Inspired by her life in Médoc, France, cookbook author Mimi Thorisson's new book, French Country Cooking, explores the meals and moments she enjoys the most in her small village. One such ritual, l'heure du goûter, takes place at the end of a school day, when parents and children make a pilgrimage to the local boulangerie for a treat. On weekends, the ritual is enjoyed at home with freshly baked goods, like a slice of fig and pistachio cake.
MÉDOC, France – I'm very fond of iconic things. And France has such a wealth of them — many of which revolve around food. The plump, mustachioed gourmand at the brasserie enjoying frog legs and a bottle of wine. The monsieur sipping a ballon de rouge before noon at the corner cafe. The "mothers" of Lyon, cooking delicious but simple food in their own restaurants. My favorite images, though, just might be the ones with children — children and pastry, to be specific. The little girl in a red coat, strolling through the park on her way home from school, carrying her schoolbag in one hand, a crêpe with salted-butter caramel in the other, perhaps stopping along the way for a quick ride on the carousel.
In France we have, like everybody else, breakfast, lunch, and dinner. But we also have something else, something sacred: l'heure du goûter, a special hour that involves kids and cakes and usually comes right after school. The reward for a long day in the classroom is stopping by the local boulangerie, waiting in line with the other kids and their parents, scanning the treats displayed in the glass case, and picking out a favorite.
On weekends this sacred hour often takes on elevated status; instead of going to the boulangerie, all the action is in the family kitchen where someone (probably mom, but more recently also dad) will be baking something simple but always delicious and special. The kids often get to participate in the baking. For them, messing around in the kitchen is half the fun. These recipes will be some of the first ones they learn to make on their own, by heart, and will someday teach to their children.
What follows are moments of true family bliss, children seated around the kitchen table, savoring every bite of their afternoon treats, with a glass of milk or a cup of deep, dark hot chocolate with a dollop of whipped cream. And by children, of course, I mean children of all ages.
FIG AND PISTACHIO CAKE
This is my garden party cake, the one I'd make if the Queen of England ever came to visit. She'd have to come during fig season, of course, and we'd have tea and a slice each of this moist cake. We would sit there and discuss our dogs and she would comment that fox terriers have a terrible reputation and that, in her opinion, corgis are a much more interesting breed. She's the Queen so I wouldn't argue with that; afterwards we'd just stick to the weather and have more cake.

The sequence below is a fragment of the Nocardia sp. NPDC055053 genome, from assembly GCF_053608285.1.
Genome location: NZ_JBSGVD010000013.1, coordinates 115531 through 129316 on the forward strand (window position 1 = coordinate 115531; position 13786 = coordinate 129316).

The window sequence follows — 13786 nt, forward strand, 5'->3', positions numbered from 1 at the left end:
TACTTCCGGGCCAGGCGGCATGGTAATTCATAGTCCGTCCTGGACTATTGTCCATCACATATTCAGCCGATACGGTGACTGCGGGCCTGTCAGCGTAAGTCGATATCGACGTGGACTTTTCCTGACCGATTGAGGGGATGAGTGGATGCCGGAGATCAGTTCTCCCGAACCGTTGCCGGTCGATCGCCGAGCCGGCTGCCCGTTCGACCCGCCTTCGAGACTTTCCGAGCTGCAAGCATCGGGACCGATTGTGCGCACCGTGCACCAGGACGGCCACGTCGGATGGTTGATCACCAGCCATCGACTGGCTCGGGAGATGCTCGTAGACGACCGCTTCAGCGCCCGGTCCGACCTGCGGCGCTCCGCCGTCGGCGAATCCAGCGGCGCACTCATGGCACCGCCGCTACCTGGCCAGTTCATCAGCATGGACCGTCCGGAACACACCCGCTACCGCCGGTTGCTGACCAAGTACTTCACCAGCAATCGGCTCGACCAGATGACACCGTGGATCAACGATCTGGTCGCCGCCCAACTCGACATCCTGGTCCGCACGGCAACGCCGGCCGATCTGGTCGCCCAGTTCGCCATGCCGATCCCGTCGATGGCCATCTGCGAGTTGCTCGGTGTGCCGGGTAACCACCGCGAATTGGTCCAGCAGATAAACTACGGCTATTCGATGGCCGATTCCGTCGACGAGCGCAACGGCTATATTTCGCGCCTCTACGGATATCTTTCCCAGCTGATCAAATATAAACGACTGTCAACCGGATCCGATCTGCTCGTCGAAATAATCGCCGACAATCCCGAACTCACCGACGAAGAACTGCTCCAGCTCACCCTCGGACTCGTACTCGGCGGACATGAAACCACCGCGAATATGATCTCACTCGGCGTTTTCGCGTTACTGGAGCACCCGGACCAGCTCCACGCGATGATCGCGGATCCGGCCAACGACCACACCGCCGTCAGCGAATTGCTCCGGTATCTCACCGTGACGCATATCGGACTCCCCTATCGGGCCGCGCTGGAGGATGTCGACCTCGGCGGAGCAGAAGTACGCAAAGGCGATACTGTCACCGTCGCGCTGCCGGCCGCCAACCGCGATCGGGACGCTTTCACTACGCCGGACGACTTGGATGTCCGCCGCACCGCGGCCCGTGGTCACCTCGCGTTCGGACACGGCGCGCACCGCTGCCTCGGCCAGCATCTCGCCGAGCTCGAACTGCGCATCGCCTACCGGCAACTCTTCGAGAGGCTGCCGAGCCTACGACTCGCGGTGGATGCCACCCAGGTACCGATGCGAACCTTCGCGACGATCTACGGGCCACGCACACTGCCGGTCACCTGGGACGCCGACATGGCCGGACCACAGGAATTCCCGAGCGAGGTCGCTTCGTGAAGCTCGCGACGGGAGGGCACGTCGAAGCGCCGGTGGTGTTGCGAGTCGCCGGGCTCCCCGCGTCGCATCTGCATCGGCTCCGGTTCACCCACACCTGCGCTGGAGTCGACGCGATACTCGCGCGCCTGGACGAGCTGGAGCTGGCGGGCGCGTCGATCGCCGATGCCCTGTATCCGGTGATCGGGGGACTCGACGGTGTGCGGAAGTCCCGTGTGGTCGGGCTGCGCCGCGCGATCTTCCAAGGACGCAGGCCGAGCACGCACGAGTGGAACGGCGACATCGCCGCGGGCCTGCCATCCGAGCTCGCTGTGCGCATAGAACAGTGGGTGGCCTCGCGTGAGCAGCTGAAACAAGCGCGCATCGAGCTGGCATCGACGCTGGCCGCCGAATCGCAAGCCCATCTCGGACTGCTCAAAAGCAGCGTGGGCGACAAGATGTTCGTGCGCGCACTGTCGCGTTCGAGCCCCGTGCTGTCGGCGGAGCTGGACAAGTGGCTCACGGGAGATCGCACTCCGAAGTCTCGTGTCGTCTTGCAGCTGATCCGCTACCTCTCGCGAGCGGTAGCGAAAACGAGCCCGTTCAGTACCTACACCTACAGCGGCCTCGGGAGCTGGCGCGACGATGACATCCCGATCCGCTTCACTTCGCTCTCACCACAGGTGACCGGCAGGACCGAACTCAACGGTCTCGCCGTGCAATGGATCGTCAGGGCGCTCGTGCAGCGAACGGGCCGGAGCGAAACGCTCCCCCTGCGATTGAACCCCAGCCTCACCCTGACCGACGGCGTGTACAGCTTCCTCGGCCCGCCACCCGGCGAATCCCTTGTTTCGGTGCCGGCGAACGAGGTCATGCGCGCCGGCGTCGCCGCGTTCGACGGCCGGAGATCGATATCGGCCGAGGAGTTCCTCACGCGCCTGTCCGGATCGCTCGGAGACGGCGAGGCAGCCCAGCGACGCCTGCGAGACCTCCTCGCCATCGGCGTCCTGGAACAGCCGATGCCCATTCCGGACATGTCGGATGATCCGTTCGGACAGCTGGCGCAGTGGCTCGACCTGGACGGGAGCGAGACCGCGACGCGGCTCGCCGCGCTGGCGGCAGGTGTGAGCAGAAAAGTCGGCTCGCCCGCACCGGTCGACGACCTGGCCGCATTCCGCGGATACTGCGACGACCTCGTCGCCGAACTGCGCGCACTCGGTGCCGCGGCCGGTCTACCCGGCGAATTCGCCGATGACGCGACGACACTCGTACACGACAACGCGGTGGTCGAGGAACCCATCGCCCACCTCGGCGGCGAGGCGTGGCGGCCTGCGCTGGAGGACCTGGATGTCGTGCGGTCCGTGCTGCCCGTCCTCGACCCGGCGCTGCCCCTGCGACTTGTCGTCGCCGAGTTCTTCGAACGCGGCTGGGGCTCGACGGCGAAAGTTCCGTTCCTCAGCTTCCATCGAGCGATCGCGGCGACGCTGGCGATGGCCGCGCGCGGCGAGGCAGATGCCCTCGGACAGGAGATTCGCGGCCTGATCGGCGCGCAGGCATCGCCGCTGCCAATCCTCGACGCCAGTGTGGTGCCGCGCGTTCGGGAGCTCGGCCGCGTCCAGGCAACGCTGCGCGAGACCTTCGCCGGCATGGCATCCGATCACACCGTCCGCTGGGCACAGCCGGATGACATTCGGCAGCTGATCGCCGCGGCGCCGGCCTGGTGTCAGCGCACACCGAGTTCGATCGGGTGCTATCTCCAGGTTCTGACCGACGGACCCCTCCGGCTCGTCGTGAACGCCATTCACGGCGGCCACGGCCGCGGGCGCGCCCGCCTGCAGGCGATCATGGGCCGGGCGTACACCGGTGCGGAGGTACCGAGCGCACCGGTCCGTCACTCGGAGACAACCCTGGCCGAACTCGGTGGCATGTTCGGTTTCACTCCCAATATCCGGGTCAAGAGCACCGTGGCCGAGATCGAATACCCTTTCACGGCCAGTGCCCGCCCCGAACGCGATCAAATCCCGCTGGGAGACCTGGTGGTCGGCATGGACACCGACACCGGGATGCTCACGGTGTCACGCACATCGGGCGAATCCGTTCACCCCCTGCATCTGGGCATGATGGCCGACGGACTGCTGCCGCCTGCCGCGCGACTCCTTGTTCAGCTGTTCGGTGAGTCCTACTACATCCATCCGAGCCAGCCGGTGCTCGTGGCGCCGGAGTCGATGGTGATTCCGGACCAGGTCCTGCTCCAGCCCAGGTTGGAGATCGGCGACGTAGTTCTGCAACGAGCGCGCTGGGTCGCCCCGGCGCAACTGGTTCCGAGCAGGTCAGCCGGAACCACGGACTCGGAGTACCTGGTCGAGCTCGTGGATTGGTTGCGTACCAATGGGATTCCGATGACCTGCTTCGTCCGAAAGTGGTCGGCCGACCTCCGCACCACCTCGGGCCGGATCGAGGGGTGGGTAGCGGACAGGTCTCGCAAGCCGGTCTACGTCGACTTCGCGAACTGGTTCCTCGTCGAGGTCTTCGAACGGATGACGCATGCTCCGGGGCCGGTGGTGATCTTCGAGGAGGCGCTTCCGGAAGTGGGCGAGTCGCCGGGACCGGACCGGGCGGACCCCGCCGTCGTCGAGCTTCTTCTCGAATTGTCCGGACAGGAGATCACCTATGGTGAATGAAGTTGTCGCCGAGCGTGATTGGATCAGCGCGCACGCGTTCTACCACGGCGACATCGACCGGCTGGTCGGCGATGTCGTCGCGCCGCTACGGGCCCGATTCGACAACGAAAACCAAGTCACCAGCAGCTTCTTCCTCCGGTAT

1 1/3 c. unsalted pistachios, plus more for garnish
8 tbsp. unsalted butter, plus more for the pan
3/4 c. sugar
1 tsp. vanilla extract
6 large egg yolks
6 large egg whites
pinch of fine sea salt
1/2 c. heavy cream
1/4 c. mascarpone cheese
2 tbsp. honey, plus more for drizzling
2 tbsp. orange flower water
10 small fresh figs, quartered
1. Preheat the oven to 350°F.
2. In a food processor, combine the pistachios, butter, 1/2 cup of the sugar, and the vanilla and pulse for a minute or until you get a smooth paste. Add the egg yolks, one by one, and pulse until well combined. Transfer the pistachio mixture to a large bowl.
3. Using an electric mixer, whip the egg whites, and when the mixture starts to foam, add the salt. Continue to whip on high speed, gradually adding the remaining 1/4 cup sugar, until the whites hold stiff peaks. Fold the egg whites into the pistachio mixture.
4. Grease an 8-inch cake pan with butter. Pour the batter into the pan and bake until a knife inserted in the center comes out clean, about 25 minutes. Let cool in the pan for 10 minutes before unmolding onto a wire rack to cool completely.
5. Using an electric mixer, whip together the heavy cream, mascarpone, honey, and orange flower water until the cream holds stiff peaks, about 3 minutes.
6. Spread the cream on top of the cooled cake and arrange the quartered figs on top. Crush some pistachios and scatter all over. Finish with a drizzle of honey to gloss it up. Serve immediately.
Buy French Country Cooking, by Mimi Thorrison.
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Reprinted with permission from French Country Cooking. Copyright © 2016 by Marie-France Thorisson. Photographs copyright © 2016 by Oddur Thorisson. Published by Clarkson Potter/Publishers, an imprint of Penguin Random House, LLC.